In Thorwald C. Franke’s Newsletter No.119 he draws attention to a review by Professor Heinz-Günther Nesselrath of a new over-priced book by Erika Daniels-Qasim. Although the book is published in German, Nesselrath’s highly critical review is in English(ac), Nesselrath reveals that this is just another useless attempt to link Plato’s Atlantis with the Indus Valley civilisation. Franke describes it as a ‘sad book’.
Although the ‘ancient alien’ idea has nothing to back it up, the claim that a very ancient nuclear war destroyed the Indus civilisation has had some support(ad). However, Jason Colavito has also debunked the story of the ‘radioactive skeleton’ there(ab).
In 2012, the Spanish researcher, José Angel Hernández, proposed that the Tarshish of the Bible was to be found on the coastal region of the Indus Valley, but that Tartessos was a colony of the Indus city of Lhotal and had been situated on both sides of the Strait of Gibraltar! He also compared the bull cult of Plato’s Atlantis with that of the Indus civilisation(f)(g).
The central Indus city of Mohenjo-Daro was only rediscovered in 1922(m) and a curious more recent discovery there, was that 10% of artefacts found there related to play! Clusters of game pieces suggested the use of communal social centres. Unrelated, but perhaps more relevant to our study is the fact that there is a dearth of weaponry fortifications or evidence of warfare in the Indus culture(d), which is in sharp contrast to the belligerent Atlantean society described by Plato. More details of the city and the Indus culture can be read on the Italian larazzodeltempo.it website(ag)(ah).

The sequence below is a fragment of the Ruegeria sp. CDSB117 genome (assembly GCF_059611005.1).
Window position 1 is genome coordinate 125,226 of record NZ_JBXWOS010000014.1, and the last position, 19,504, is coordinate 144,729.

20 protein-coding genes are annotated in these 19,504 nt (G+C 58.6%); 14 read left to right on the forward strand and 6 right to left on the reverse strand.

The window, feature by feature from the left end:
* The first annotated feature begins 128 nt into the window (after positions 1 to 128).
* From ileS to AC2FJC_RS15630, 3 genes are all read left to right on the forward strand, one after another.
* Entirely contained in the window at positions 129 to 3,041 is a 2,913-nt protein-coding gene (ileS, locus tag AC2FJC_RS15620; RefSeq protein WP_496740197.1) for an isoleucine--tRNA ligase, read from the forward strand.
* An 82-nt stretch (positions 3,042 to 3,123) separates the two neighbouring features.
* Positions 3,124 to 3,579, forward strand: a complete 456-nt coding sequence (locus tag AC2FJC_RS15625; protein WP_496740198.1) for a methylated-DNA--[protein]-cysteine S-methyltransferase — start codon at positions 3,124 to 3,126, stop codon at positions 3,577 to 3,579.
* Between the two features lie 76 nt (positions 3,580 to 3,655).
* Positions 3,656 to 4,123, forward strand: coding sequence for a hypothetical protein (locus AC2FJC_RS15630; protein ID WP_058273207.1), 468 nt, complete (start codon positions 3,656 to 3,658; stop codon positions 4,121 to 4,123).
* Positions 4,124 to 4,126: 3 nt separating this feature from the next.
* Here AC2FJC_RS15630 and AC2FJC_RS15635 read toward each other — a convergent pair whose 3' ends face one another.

A frequently referred to anomaly at Mohenjo-Daro is evidence of vitrification and radioactivity that some have attributed to atomic warfare or attacks by ancient aliens(af). A more balanced view(k)(l) can be found online. A 2015 article on this subject is also worth a look(o). Jason Colavito has unearthed(ab) the origin of this claim, tracing it back to the 1960s and an unreliable Russian writer, Alexander Gorbovsky, compounded by later distortions by ‘fringe investigators.
A 2012 conference on Harappan archaeology saw the origins of that culture pushed back to the 7th millennium BC, contemporary with that of Sumer(j). The same conference saw linguistic connections between the two cultures under discussion. However, despite numerous attempts over the past century the Indus Valley script remains undeciphered(p), although there are regular claims of successful decipherment, 2007(q), 2009(r), 2011(s), 2013(t), to date totalling nearly 100, somewhat reminiscent of the constant flow of Atlantis theories. Now linguists are turning to computer technology to finally solve the problem(x).